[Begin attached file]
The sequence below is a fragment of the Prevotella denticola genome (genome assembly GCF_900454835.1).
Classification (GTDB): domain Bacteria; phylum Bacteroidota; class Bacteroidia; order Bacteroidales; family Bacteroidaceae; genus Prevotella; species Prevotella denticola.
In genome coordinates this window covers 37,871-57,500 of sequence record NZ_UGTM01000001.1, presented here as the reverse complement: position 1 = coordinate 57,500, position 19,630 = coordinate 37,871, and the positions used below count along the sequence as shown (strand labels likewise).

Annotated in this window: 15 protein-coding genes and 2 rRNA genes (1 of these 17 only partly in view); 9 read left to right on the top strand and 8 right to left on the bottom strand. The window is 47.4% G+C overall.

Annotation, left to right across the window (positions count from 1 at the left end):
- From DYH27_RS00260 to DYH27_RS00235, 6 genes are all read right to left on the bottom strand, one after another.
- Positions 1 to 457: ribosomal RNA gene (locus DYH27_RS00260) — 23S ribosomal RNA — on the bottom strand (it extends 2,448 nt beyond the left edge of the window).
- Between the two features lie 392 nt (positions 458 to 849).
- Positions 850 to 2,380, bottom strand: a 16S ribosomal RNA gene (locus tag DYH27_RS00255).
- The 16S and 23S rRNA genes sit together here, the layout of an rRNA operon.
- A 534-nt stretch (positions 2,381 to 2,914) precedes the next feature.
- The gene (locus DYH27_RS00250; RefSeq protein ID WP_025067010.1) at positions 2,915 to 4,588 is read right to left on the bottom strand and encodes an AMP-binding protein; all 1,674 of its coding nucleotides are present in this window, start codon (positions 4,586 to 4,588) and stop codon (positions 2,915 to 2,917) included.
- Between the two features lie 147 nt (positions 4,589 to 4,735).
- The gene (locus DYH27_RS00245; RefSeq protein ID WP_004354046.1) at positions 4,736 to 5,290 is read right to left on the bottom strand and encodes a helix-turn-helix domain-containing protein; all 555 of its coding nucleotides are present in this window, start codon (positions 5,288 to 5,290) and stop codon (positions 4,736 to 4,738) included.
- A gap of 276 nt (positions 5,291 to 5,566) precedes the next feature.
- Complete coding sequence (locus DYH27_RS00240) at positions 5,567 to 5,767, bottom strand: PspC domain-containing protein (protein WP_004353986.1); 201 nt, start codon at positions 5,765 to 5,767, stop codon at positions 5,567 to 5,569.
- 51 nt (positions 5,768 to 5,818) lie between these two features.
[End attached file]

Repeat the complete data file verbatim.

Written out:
The sequence below is a fragment of the Prevotella denticola genome (genome assembly GCF_900454835.1).
Classification (GTDB): domain Bacteria; phylum Bacteroidota; class Bacteroidia; order Bacteroidales; family Bacteroidaceae; genus Prevotella; species Prevotella denticola.
In genome coordinates this window covers 37,871-57,500 of sequence record NZ_UGTM01000001.1, presented here as the reverse complement: position 1 = coordinate 57,500, position 19,630 = coordinate 37,871, and the positions used below count along the sequence as shown (strand labels likewise).

Annotated in this window: 15 protein-coding genes and 2 rRNA genes (1 of these 17 only partly in view); 9 read left to right on the top strand and 8 right to left on the bottom strand. The window is 47.4% G+C overall.

Annotation, left to right across the window (positions count from 1 at the left end):
- From DYH27_RS00260 to DYH27_RS00235, 6 genes are all read right to left on the bottom strand, one after another.
- Positions 1 to 457: ribosomal RNA gene (locus DYH27_RS00260) — 23S ribosomal RNA — on the bottom strand (it extends 2,448 nt beyond the left edge of the window).
- Between the two features lie 392 nt (positions 458 to 849).
- Positions 850 to 2,380, bottom strand: a 16S ribosomal RNA gene (locus tag DYH27_RS00255).
- The 16S and 23S rRNA genes sit together here, the layout of an rRNA operon.
- A 534-nt stretch (positions 2,381 to 2,914) precedes the next feature.
- The gene (locus DYH27_RS00250; RefSeq protein ID WP_025067010.1) at positions 2,915 to 4,588 is read right to left on the bottom strand and encodes an AMP-binding protein; all 1,674 of its coding nucleotides are present in this window, start codon (positions 4,586 to 4,588) and stop codon (positions 2,915 to 2,917) included.
- Between the two features lie 147 nt (positions 4,589 to 4,735).
- The gene (locus DYH27_RS00245; RefSeq protein ID WP_004354046.1) at positions 4,736 to 5,290 is read right to left on the bottom strand and encodes a helix-turn-helix domain-containing protein; all 555 of its coding nucleotides are present in this window, start codon (positions 5,288 to 5,290) and stop codon (positions 4,736 to 4,738) included.
- A gap of 276 nt (positions 5,291 to 5,566) precedes the next feature.
- Complete coding sequence (locus DYH27_RS00240) at positions 5,567 to 5,767, bottom strand: PspC domain-containing protein (protein WP_004353986.1); 201 nt, start codon at positions 5,765 to 5,767, stop codon at positions 5,567 to 5,569.
- 51 nt (positions 5,768 to 5,818) lie between these two features.